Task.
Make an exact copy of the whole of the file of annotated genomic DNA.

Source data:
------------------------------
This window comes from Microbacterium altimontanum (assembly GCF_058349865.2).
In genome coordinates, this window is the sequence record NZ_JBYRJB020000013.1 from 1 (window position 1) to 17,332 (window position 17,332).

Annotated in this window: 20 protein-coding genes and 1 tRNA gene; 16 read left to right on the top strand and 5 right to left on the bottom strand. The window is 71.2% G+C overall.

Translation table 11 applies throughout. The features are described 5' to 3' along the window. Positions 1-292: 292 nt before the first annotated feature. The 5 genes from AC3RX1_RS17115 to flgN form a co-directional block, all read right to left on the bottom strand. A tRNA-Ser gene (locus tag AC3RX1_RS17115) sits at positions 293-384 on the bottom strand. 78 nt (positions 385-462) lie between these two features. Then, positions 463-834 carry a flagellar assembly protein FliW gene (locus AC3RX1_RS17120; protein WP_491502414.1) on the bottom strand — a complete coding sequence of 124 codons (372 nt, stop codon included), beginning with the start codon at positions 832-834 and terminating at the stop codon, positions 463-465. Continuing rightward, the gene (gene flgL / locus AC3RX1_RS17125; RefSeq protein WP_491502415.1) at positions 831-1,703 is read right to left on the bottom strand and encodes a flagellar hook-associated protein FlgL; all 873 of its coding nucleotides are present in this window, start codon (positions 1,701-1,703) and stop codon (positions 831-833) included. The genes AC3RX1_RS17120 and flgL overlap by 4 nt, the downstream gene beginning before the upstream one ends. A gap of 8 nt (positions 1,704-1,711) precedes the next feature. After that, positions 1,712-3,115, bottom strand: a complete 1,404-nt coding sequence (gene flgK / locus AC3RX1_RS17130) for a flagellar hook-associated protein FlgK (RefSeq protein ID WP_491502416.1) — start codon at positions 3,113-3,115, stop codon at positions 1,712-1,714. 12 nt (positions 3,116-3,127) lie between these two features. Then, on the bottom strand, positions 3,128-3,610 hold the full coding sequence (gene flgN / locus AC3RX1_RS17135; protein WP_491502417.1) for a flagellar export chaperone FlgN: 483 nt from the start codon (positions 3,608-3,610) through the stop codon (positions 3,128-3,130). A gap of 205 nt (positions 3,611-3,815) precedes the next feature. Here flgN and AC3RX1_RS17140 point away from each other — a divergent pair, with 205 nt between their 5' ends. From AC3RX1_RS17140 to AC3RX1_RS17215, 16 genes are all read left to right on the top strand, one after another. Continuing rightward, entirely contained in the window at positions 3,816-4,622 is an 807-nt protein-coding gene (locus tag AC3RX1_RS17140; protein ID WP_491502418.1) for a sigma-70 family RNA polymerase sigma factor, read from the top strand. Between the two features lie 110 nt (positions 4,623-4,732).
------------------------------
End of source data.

This window comes from Microbacterium altimontanum (assembly GCF_058349865.2).
In genome coordinates, this window is the sequence record NZ_JBYRJB020000013.1 from 1 (window position 1) to 17,332 (window position 17,332).

Annotated in this window: 20 protein-coding genes and 1 tRNA gene; 16 read left to right on the top strand and 5 right to left on the bottom strand. The window is 71.2% G+C overall.

Translation table 11 applies throughout. The features are described 5' to 3' along the window. Positions 1-292: 292 nt before the first annotated feature. The 5 genes from AC3RX1_RS17115 to flgN form a co-directional block, all read right to left on the bottom strand. A tRNA-Ser gene (locus tag AC3RX1_RS17115) sits at positions 293-384 on the bottom strand. 78 nt (positions 385-462) lie between these two features. Then, positions 463-834 carry a flagellar assembly protein FliW gene (locus AC3RX1_RS17120; protein WP_491502414.1) on the bottom strand — a complete coding sequence of 124 codons (372 nt, stop codon included), beginning with the start codon at positions 832-834 and terminating at the stop codon, positions 463-465. Continuing rightward, the gene (gene flgL / locus AC3RX1_RS17125; RefSeq protein WP_491502415.1) at positions 831-1,703 is read right to left on the bottom strand and encodes a flagellar hook-associated protein FlgL; all 873 of its coding nucleotides are present in this window, start codon (positions 1,701-1,703) and stop codon (positions 831-833) included. The genes AC3RX1_RS17120 and flgL overlap by 4 nt, the downstream gene beginning before the upstream one ends. A gap of 8 nt (positions 1,704-1,711) precedes the next feature. After that, positions 1,712-3,115, bottom strand: a complete 1,404-nt coding sequence (gene flgK / locus AC3RX1_RS17130) for a flagellar hook-associated protein FlgK (RefSeq protein ID WP_491502416.1) — start codon at positions 3,113-3,115, stop codon at positions 1,712-1,714. 12 nt (positions 3,116-3,127) lie between these two features. Then, on the bottom strand, positions 3,128-3,610 hold the full coding sequence (gene flgN / locus AC3RX1_RS17135; protein WP_491502417.1) for a flagellar export chaperone FlgN: 483 nt from the start codon (positions 3,608-3,610) through the stop codon (positions 3,128-3,130). A gap of 205 nt (positions 3,611-3,815) precedes the next feature. Here flgN and AC3RX1_RS17140 point away from each other — a divergent pair, with 205 nt between their 5' ends. From AC3RX1_RS17140 to AC3RX1_RS17215, 16 genes are all read left to right on the top strand, one after another. Continuing rightward, entirely contained in the window at positions 3,816-4,622 is an 807-nt protein-coding gene (locus tag AC3RX1_RS17140; protein ID WP_491502418.1) for a sigma-70 family RNA polymerase sigma factor, read from the top strand. Between the two features lie 110 nt (positions 4,623-4,732).